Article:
[cgl_discussion] security review of Serviceability spec
joseph.cihula at intel.com
Tue Nov 30 14:26:09 PST 2004
I realize that it's getting late in the process, but better late than
never (<insert various work-related excuses here>)...
I've looked at the Serviceability spec (cglreq_v30_draft5_Serv.doc) from
a security point of view and have the following comments/questions:
SVC.1.1 Remote Management Standards :
The description section should explicitly specify version 3 of
There are many ways to create a more secure SNMP configuration
using SNMPv3 but rather than try to specify how an admin might want a
system configured it is more appropriate to simply require a secure
default setting and if/when the admin makes changes assume that he/she
knows what he/she is doing. IMO, there are two options for a secure
initial SNMP configuration: off with no user prompt and user prompt
with secure defaults. In the latter case, the admin would be required
to enter some information (username, password, etc.) at firstboot or
install time but the defaults provided would be fairly secure (i.e.
authentication and privacy enabled). This has the advantage of making
the system SNMP capable without the admin having to explicitly configure
it after the fact. The option of SNMP off doesn't require the user to
enter any info at firstboot or install but still leaves the system
secure (since SNMP would be disabled and thus not exploitable). It has
the benefit of avoiding the temptation of the admin to just enter
anything during firstboot/install to get going and thus possibly
weakening the security (what I'm worried about is the admin picking a
weak password or other just-to-get-by choice). By forcing the admin to
explicitly go and configure SNMP, presumably she/he would take more time
to configure it correctly.
In my past life working on network management software it was
the case that there were two types of admins in most large companies,
system and network. I would expect that SNMP would mostly be used by
the network admins, as there are much better choices for system
administration. Thus, it would seem like the SNMP configuration would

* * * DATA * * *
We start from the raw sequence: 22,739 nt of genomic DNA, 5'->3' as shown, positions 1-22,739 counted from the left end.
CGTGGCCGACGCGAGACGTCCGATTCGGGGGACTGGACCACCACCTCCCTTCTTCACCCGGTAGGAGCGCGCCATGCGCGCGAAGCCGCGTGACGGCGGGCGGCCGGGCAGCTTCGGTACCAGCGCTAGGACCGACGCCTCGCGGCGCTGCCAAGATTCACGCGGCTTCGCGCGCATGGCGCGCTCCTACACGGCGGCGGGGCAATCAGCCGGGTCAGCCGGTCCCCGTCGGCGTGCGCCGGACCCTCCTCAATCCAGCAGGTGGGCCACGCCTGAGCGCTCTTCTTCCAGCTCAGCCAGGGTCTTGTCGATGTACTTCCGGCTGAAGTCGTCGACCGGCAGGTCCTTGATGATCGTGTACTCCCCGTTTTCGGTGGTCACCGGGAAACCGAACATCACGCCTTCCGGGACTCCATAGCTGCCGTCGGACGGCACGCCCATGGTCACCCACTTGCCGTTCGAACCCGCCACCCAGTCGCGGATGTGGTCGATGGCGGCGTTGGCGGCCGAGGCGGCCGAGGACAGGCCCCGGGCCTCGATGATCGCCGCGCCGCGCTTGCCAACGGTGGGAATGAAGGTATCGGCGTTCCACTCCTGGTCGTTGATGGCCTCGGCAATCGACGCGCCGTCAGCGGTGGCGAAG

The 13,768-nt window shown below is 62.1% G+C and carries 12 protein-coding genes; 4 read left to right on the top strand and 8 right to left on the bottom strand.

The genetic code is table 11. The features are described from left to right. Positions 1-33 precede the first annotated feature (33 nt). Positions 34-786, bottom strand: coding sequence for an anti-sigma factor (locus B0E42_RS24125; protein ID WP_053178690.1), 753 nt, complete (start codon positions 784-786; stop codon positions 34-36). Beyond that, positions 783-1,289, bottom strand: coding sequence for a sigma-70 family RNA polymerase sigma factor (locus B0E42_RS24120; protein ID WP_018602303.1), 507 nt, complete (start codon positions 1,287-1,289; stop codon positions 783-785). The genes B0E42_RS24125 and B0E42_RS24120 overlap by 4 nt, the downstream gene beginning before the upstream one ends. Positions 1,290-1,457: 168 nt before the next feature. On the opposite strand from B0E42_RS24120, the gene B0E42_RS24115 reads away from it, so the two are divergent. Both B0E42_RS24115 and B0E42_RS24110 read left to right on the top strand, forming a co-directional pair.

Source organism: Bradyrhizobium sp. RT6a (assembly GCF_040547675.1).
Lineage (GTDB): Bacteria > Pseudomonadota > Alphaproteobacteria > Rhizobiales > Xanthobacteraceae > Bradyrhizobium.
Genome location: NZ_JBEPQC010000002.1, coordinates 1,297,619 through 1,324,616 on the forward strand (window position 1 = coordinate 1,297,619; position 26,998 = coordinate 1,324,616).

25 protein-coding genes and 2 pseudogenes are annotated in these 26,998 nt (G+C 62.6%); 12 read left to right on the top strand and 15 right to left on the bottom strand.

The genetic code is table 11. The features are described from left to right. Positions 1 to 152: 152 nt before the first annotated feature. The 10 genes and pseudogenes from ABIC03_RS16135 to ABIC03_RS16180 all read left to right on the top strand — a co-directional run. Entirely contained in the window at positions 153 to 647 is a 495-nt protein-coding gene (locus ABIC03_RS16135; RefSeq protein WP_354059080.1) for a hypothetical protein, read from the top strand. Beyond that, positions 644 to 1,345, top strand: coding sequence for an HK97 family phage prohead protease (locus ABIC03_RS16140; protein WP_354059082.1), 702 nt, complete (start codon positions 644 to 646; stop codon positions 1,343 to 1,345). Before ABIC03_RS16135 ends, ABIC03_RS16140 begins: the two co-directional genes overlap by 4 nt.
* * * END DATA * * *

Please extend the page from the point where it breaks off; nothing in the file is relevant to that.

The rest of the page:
be best done by a network admin or in consultation with a network admin,
which I wouldn't expect to be done at firstboot or install time. So, I
think that a requirement should be added that SNMP is disabled by
SVC.1.7 Diagnostic Monitoring Framework:
Most of the sub-items do not expose any sensitive information
and so simply reading their values over an un-authenticated,
un-encrypted connection should not pose any security risks. However,
the CPU Diagnostic Monitoring (SVC.1.7.6) and Memory Diagnostic
Monitoring (SVC.1.7.7) items do expose process and thread information.
Such information could be used by attackers to determine systems with
vulnerable software and/or systems with high-value data (e.g. if it is
running a database or has a hardware security module). I think that
most administrators would want this diagnostic information to be
protected by authentication and encryption (and you could toss in
integrity and auditing for good measure). Since it is the remote aspect
of this that has security issues and local PoCs exist
(http://linux-diag.sourceforge.net/), I'd recommend that a requirement
be added that remote access to diagnostic information requires an
authenticated and encrypted transport and that ssh be used as the PoC
(run the local tools over a remote secure shell).
SVC.2.1 Remote Package Update and Installation:
SVC.2.3 Version and Dependency Checking via RPM:
A requirement should be added that remote update requires that
all update functionality (query, update command, data, etc.) must be
performed over a secure connection (authentication, integrity, auditing,
maybe encryption). I would expect that this can be satisfied by running
existing update software over secure transports (SSL/TLS/ssh/etc.).
Note that this is not requiring that the update content be verified
(e.g. checksum'ed, signed, etc.)--that would be for a different spec.
SVC.2.4 addresses the logging aspect (though it should specify
that the log will be secure as defined by the security spec). It also
implies that the remote updates are authenticated.
SVC.3.2 Live Kernel Remote Debugger:
The requirement should state that remote debugging must be
performed over a secure transport.
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